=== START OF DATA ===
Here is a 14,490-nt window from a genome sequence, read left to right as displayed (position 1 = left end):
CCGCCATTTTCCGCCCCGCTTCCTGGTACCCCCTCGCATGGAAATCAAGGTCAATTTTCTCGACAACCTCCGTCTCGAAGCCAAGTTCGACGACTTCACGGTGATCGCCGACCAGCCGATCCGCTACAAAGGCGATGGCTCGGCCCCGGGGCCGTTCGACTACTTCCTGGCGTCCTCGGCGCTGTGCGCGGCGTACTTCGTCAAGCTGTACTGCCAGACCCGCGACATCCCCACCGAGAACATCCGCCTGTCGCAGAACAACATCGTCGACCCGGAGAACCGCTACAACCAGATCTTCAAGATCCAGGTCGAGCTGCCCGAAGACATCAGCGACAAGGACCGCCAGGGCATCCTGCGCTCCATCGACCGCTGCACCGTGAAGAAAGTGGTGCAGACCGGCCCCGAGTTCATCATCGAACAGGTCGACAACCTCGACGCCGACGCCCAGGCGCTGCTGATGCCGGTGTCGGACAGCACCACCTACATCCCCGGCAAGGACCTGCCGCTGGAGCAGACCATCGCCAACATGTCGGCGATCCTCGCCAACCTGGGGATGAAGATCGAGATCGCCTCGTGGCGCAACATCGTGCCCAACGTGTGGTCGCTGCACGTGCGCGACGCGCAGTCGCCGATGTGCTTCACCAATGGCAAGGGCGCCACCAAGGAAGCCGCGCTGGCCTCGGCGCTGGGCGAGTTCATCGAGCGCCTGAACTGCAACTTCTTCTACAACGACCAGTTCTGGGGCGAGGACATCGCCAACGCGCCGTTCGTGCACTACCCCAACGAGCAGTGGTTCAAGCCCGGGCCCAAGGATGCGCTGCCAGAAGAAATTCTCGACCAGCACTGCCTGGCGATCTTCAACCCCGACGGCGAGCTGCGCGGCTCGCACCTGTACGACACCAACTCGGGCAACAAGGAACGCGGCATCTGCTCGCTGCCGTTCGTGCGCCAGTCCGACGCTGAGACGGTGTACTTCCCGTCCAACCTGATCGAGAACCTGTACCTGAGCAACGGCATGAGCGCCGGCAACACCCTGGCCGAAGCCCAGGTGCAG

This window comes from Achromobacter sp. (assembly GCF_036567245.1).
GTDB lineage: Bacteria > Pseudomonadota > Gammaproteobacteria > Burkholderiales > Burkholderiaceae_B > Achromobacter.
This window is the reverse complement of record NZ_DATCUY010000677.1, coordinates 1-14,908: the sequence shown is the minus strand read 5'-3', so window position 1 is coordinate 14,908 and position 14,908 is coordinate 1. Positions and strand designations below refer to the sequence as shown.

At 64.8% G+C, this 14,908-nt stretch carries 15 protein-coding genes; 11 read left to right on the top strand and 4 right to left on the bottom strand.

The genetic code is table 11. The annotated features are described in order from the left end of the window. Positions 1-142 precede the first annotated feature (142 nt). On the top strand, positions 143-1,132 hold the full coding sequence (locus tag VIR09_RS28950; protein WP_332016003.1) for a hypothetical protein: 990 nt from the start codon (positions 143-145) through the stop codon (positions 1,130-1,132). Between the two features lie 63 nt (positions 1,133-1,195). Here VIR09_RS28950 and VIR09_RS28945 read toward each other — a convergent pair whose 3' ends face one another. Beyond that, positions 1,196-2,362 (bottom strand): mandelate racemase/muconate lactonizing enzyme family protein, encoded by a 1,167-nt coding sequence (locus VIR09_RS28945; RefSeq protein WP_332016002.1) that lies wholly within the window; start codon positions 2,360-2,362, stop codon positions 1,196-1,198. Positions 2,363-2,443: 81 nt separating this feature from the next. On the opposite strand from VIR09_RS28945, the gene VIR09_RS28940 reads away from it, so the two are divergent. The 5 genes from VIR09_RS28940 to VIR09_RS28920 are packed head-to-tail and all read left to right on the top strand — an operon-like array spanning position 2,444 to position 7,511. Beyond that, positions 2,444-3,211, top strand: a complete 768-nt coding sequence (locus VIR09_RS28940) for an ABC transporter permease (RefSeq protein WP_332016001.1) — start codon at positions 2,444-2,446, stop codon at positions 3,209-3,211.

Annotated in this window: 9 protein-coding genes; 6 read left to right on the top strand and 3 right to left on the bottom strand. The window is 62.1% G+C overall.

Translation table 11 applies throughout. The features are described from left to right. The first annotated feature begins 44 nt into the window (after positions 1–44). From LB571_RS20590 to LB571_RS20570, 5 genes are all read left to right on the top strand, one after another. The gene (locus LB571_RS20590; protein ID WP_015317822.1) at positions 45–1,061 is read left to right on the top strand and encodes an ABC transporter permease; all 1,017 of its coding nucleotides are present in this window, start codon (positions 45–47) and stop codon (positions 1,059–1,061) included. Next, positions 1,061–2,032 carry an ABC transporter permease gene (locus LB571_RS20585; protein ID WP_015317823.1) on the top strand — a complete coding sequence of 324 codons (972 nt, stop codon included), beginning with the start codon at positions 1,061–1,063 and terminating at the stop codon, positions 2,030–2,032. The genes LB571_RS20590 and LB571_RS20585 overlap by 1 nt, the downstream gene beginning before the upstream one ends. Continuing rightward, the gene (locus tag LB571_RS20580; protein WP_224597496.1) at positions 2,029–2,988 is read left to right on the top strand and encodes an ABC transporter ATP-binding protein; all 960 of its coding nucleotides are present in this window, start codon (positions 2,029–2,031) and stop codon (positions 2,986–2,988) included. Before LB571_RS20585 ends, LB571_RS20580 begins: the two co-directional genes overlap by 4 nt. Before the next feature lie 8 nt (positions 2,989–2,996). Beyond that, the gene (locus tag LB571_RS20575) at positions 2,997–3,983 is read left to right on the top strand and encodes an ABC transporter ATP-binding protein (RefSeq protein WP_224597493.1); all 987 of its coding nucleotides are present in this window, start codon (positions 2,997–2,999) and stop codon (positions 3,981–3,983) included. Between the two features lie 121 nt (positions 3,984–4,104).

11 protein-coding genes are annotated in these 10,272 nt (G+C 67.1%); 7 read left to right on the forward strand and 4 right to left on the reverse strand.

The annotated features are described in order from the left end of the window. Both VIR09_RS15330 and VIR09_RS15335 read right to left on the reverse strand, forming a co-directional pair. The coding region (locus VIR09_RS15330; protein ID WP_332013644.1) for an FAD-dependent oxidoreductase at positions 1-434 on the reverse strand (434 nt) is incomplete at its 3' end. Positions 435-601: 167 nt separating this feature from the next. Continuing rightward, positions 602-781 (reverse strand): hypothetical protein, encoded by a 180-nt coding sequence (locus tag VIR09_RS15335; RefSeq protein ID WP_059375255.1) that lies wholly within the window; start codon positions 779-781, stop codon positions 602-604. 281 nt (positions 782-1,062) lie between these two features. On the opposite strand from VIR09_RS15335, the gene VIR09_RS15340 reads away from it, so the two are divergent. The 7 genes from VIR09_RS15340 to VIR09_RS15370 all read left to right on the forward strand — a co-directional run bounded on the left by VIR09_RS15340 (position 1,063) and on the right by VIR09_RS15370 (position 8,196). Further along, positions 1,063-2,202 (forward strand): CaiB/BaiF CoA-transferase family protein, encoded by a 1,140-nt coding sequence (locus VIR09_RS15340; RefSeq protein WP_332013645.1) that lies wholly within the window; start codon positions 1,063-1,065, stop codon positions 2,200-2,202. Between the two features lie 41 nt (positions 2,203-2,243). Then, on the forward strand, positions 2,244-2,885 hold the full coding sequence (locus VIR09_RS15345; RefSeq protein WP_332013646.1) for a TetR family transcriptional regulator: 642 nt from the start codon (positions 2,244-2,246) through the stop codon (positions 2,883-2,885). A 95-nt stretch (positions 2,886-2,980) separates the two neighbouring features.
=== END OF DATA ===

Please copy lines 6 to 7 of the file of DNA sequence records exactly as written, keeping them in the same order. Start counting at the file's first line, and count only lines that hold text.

At 64.8% G+C, this 14,908-nt stretch carries 15 protein-coding genes; 11 read left to right on the top strand and 4 right to left on the bottom strand.

The genetic code is table 11. The annotated features are described in order from the left end of the window. Positions 1-142 precede the first annotated feature (142 nt). On the top strand, positions 143-1,132 hold the full coding sequence (locus tag VIR09_RS28950; protein WP_332016003.1) for a hypothetical protein: 990 nt from the start codon (positions 143-145) through the stop codon (positions 1,130-1,132). Between the two features lie 63 nt (positions 1,133-1,195). Here VIR09_RS28950 and VIR09_RS28945 read toward each other — a convergent pair whose 3' ends face one another. Beyond that, positions 1,196-2,362 (bottom strand): mandelate racemase/muconate lactonizing enzyme family protein, encoded by a 1,167-nt coding sequence (locus VIR09_RS28945; RefSeq protein WP_332016002.1) that lies wholly within the window; start codon positions 2,360-2,362, stop codon positions 1,196-1,198. Positions 2,363-2,443: 81 nt separating this feature from the next. On the opposite strand from VIR09_RS28945, the gene VIR09_RS28940 reads away from it, so the two are divergent. The 5 genes from VIR09_RS28940 to VIR09_RS28920 are packed head-to-tail and all read left to right on the top strand — an operon-like array spanning position 2,444 to position 7,511. Beyond that, positions 2,444-3,211, top strand: a complete 768-nt coding sequence (locus VIR09_RS28940) for an ABC transporter permease (RefSeq protein WP_332016001.1) — start codon at positions 2,444-2,446, stop codon at positions 3,209-3,211.